My alarmingly mature & serious-minded 9-year-old nephew might've harboured preconceptions (having read the flier, citing a suitable age-range of 3-8) it might prove to be 'a bit too baby' and while not, shall we say, narratively taxing, Milli, Jack & The Dancing Cat is completely charming, as well as reassuringly innocent.

From start-to-finish and everywhere in-between, this is about as good as children's theatre gets. And, on occasion, children's theatre gets very, very good, indeed.

First, I succumbed to the fantastically-realised, storybook set: whimsical, well-lit and wonderful. Then, the warmup by the one-man-band who, apart from being musically versatile, had side-splitting comic timing.

Add to the mix the juvenile empathy of author, Stephen Michael King, superlative adaptation, by Eva di Cesare, Sandra Eldridge & Tim McGarry, the deft direction of John Saunders and aforementioned rave-worthy design of Imogen Ross and you've a fabulous, fun formula for matinee idolatry.

On the day, the gifted Sarah Croser was filling-in, as Milly, for Crystal Hegedis, while the feline and other human roles were carried, with aplomb, as usual, by Tony Harvey, Vincent Hooper & Trevor Brown.

The irrepressible Phillip Scott deserves plaudits, as composer and MD; seemingly ever-reliable Luiz Pampolha, for lighting design; while Jack Webster has graced us with his choreographic wit.

And if only we all had Milli's gift: of being ready, willing and able to resurrect found, discarded, neglected objects and find the magic in them; to revive and reinvent. Without waxing too philosophically, or having the absurd temerity to come over all didactic about a kids' show, surely that's an art we could all well do to recycle. Instead, we keep on with mindless process, churning-out our supposedly utilitarian solutions, like making sturdy boots, for walking through, presumably, a treacherous, murky world. We'd be well-served to rekindle that long lost sense of wonder, en masse and much more regularly. Then the world really would be, as the SBS once asserted, an amazing place. At least it still can be, for a delightful hour of childrens' theatre. Milli, Jack and The Dancing Cat might have been a little too 'baby' for my nephew, but I can't pretend I didn't laugh at 'What do you call a cat that eats a duck? A duck-filled fatty-puss!', even if he can.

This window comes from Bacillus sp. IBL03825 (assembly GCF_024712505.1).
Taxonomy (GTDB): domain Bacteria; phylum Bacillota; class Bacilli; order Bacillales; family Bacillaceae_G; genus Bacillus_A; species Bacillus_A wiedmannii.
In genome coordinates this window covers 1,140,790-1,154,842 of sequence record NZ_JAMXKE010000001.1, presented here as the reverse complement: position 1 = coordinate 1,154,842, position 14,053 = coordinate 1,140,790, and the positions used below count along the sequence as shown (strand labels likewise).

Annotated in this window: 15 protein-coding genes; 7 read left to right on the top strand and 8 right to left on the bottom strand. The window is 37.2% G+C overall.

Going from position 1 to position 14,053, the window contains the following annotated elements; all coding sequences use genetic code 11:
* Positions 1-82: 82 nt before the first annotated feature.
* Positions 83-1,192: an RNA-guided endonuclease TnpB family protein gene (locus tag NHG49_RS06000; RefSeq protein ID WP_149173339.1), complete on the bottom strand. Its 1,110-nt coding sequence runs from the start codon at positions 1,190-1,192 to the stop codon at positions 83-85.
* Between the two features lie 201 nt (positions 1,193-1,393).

Monkey Baa and The Seymour Centre present
Milli, Jack & The Dancing Cat

Venue: Seymour Centre, City Rd (Cnr Cleveland St) Chippendale, NSW 2008
Dates: 26 Sept - 1 Oct
Times: Fri, Sat, Mon, Tue, Wed 10.30am & 1pm
Tickets: All tickets $18
Box Office: 9351 7940

Related Articles

Power Plays | Sydney Theatre Company Power Plays | Sydney Theatre Company
Power Plays is an entertaining exercise in short-form theatremaking along a centralised theme, even if none of the individual pieces are especially memorable. Photo – James GreenWriting short...
Witches of Wicked | Sydney Symphony Orchestra Witches of Wicked | Sydney Symphony Orchestra
While you might be forgiven for expecting otherwise, this is not however a concert version of Wicked, although as it is the common thread between the stars. Left – Lucy Durack, Amanda Harrison,...

Most read Sydney reviews

Frozen might be a Disney movie with two princesses but it is far from the damsel-in-distress...

Yes, the bodies you see are perfect specimens of sculptured sixpacks and biceps you could walk...

To pee or not to pee. It sounds like a lowbrow take on the infamous Hamlet quote. One that a...

What becomes of the broken arted? They are cast from paradise according to Neil La Bute’s The...

To err is human, to forgive is divine. And in between is the perfect act of contrition.